The Captain said: “Soon after you left us last night, one of my men, who was out hunting when we camped, came in with a deer he had killed just at the dusk of the evening. From this we made a hearty supper, and allowed the youth who had helped to bring in the deer to share in the meat. The Indian cooked the part given to him at our fire, and ate with the avidity of a famished wolf. This excited comment, and anecdotes followed of the enormous appetites displayed by some of them. The question was then raised, ‘how much can this Indian eat at one meal?’ I suggested that a fair trial could not be had with only one deer. Our hunter said he would give him a preliminary trial, and when deer were plenty we could then test his full capacity, if he should prove a safe one to bet on. He then cut such pieces as we thought would suffice for our breakfast, and, with my approval, gave the remainder to his boy, who was anxiously watching his movements. I consented to this arrangement, not as a test of his capacity, for I had often seen a hungry Indian eat, but as a reward for his services in bringing in the deer on his shoulders. He readily re-commenced his supper, and continued to feast until every bone was cracked and picked. When the last morsel of the venison had disappeared he commenced a doleful sing-song, ‘Way-ah-we-ha-ha, Wah-ah-we-ha-ha’ to some unknown deity, or, if I was to judge from my ear of the music, it must have been his prayer to the devil, for I have heard that it is a part of their worship. His song was soon echoed from the camp where all seemed contentment. After consoling himself in this manner for some time he fell asleep at our fire.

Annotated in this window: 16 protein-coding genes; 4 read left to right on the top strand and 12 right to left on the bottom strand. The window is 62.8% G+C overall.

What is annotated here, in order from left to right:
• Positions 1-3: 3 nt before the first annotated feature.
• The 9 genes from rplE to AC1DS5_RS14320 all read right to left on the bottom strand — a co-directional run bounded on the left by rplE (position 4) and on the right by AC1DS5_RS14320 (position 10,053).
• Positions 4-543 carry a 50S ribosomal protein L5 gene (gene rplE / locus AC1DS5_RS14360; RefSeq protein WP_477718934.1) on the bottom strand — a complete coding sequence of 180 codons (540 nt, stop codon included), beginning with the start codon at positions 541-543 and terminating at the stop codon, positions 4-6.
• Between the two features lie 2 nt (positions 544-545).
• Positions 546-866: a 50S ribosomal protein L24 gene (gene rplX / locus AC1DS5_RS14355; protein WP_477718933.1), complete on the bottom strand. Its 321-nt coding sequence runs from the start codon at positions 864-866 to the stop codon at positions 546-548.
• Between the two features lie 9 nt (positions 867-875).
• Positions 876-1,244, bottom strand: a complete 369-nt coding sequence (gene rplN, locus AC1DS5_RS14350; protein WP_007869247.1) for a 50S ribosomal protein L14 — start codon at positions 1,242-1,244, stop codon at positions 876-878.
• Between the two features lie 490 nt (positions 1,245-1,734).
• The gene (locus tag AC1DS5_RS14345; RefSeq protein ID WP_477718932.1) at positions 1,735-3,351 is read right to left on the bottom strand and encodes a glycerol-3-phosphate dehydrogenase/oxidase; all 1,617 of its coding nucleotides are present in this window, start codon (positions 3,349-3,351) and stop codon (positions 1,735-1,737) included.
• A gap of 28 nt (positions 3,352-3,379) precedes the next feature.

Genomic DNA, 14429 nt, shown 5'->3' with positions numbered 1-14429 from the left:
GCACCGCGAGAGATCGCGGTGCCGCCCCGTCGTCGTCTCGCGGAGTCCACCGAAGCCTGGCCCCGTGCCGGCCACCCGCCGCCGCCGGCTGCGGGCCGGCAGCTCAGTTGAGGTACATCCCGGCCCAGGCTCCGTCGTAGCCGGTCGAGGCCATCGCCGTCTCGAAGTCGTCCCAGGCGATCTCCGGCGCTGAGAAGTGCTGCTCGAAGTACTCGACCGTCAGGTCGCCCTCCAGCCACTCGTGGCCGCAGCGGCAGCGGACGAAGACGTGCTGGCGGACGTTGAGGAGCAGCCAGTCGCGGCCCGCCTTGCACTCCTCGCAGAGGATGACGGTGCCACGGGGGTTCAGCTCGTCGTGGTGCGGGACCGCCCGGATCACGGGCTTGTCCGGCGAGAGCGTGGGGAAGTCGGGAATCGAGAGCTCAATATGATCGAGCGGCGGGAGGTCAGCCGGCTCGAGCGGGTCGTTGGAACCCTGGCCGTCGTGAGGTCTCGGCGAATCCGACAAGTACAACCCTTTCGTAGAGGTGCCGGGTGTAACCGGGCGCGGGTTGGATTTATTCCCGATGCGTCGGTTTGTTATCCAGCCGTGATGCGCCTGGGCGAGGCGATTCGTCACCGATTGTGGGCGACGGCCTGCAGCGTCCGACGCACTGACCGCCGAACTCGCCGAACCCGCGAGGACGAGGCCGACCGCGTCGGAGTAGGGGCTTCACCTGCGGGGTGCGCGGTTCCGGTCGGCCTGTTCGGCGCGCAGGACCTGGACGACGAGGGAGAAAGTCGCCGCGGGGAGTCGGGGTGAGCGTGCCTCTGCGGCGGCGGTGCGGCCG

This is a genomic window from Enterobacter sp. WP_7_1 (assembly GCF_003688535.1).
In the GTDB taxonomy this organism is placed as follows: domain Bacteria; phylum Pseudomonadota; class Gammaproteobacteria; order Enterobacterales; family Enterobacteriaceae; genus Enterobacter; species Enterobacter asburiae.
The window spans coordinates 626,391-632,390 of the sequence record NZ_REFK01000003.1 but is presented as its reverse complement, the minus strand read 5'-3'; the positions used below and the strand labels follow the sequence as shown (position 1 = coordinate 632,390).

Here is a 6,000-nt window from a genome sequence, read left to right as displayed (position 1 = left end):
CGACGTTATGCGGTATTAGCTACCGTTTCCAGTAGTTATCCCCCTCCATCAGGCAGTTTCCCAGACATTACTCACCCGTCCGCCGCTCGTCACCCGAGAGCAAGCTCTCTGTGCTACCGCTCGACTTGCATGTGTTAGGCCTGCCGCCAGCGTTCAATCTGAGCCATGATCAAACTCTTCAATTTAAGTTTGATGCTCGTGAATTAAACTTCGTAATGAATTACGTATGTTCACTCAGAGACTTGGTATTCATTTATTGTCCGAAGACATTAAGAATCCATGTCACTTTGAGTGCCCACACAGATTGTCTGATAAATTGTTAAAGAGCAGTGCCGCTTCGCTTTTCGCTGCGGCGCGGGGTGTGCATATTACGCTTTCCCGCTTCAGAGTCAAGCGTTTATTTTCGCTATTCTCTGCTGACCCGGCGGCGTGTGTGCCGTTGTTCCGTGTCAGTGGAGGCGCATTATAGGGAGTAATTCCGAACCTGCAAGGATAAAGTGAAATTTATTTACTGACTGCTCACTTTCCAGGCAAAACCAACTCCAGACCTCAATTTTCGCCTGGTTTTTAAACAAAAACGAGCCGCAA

“The performance being over, I told my men to take their sleep and I would watch, as I was not sleepy; if I wanted them I would call them. I then thought, as Major Savage had declared, the Indians could scarcely be driven off, until they had had their feast and the presents they expected to have given them. I sat by the fire for a long time cogitating on past events and future prospects, when thinking it useless to require the men to stand guard, I told them to sleep. Moving about and seeing nothing but the usual appearance, I decided it to be unneccessary to exercise any further vigilance, and told one of the men, who was partially aroused by my movements, and who offered to get up and stand guard, that he had better lie still and sleep. Toward morning I took another round, and finding the Indian camp wrapped in apparently profound slumber, I concluded to take a little sleep myself, until daylight. This now seems unaccountable to me, for I am extremely cautious in my habits. Such a breach of military discipline would have subjected one of my men to a court-martial. I confess myself guilty of neglect of duty; I should have taken nothing for granted.